“As we further explore the property, using surface EM geophysics, we discover new veins routinely. We’ve also uncovered veins during road-building on site. There is great potential for further discoveries,” he added.

Duncan concluded by telling IM that as well as hoping to serve the nuclear industry, Canada Carbon is also looking at other potential markets that will help it to shift volume.

“For military use, high density is a critical variable. As our material is highly crystalline, and density runs with crystallinity, we recognised the potential application immediately. Similar purity standards to those applied to nuclear graphite are also relevant to military applications, so our high-purity high-crystallinity graphite could well be military grade as well,” he said.

“High purity graphite has a number of potential applications, from graphene to synthetic diamonds to semiconductors to lithium ion batteries. We are working on demonstrating the suitability of our high-purity graphite in a variety of applications,” Duncan concluded.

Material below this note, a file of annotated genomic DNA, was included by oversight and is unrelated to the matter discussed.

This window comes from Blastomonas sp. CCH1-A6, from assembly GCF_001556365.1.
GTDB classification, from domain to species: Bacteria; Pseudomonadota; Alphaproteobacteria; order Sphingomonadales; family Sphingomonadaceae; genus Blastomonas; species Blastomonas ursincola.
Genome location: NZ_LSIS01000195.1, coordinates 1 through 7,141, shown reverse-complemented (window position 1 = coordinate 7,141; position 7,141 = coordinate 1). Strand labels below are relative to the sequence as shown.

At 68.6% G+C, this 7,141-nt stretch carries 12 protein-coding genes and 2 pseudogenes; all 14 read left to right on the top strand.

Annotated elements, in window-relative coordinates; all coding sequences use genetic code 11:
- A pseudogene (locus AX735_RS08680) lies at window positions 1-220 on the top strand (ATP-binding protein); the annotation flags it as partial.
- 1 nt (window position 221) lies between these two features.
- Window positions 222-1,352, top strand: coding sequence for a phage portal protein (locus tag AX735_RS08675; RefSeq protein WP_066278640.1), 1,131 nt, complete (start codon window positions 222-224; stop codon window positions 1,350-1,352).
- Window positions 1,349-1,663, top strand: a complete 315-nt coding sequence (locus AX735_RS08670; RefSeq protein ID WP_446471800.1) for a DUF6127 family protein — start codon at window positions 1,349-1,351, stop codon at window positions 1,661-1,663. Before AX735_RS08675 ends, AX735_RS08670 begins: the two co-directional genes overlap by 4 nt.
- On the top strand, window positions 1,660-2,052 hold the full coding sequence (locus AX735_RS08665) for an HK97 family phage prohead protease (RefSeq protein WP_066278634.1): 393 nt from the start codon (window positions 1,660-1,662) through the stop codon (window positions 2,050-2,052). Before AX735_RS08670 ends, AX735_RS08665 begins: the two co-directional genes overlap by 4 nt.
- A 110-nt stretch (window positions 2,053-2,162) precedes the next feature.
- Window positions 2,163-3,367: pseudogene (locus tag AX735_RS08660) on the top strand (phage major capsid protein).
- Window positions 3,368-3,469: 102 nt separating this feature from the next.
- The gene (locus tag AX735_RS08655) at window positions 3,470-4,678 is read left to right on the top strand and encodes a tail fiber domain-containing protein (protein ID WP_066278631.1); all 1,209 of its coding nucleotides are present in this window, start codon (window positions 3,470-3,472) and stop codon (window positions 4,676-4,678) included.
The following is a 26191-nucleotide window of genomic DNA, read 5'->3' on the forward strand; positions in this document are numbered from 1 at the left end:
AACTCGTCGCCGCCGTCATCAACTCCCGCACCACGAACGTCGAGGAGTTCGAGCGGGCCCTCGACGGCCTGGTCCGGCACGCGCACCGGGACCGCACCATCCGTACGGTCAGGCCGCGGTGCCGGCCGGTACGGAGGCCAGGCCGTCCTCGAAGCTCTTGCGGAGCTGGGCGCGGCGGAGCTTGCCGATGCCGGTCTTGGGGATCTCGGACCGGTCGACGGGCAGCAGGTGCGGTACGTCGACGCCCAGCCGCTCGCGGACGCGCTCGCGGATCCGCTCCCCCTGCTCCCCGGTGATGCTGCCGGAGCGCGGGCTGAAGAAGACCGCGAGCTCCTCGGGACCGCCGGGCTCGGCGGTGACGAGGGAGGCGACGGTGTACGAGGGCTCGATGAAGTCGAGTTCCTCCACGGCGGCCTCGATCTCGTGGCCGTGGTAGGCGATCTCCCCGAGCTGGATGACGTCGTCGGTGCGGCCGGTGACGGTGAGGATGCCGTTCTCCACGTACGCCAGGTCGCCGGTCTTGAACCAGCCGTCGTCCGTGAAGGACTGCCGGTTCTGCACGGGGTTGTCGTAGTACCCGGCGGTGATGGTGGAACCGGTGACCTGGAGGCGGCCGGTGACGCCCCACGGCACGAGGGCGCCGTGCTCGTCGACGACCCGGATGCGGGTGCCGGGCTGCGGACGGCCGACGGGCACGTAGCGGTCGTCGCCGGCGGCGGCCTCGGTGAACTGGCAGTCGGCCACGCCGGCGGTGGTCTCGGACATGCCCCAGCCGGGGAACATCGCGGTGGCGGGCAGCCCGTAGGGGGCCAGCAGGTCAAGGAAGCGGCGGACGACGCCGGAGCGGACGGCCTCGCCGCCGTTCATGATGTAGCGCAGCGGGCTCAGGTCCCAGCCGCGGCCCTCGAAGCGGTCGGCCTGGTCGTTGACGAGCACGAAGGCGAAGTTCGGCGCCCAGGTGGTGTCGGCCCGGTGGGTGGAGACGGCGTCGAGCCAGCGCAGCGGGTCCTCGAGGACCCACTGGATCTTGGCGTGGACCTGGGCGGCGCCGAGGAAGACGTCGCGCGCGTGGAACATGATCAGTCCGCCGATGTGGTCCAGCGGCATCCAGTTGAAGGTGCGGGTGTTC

Nuclear grade graphite

Graphite is used in many different types of nuclear reactors, where it serves as both a moderator and a spacer for the fuel elements. Graphite is pretty much inert in that environment, but the same can’t be said of contaminants within the graphite.

The low ash content threshold is to limit the amount of contaminants that could either alter the rate of the nuclear reaction, or participate in it. Some contaminants may also contribute to the breakdown of the graphite structure when exposed to radiation.

The lower the contaminant load, especially those contaminants which can capture neutrons (assessed as the boron equivalent content), the more suitable the graphite becomes for use in nuclear reactor core components.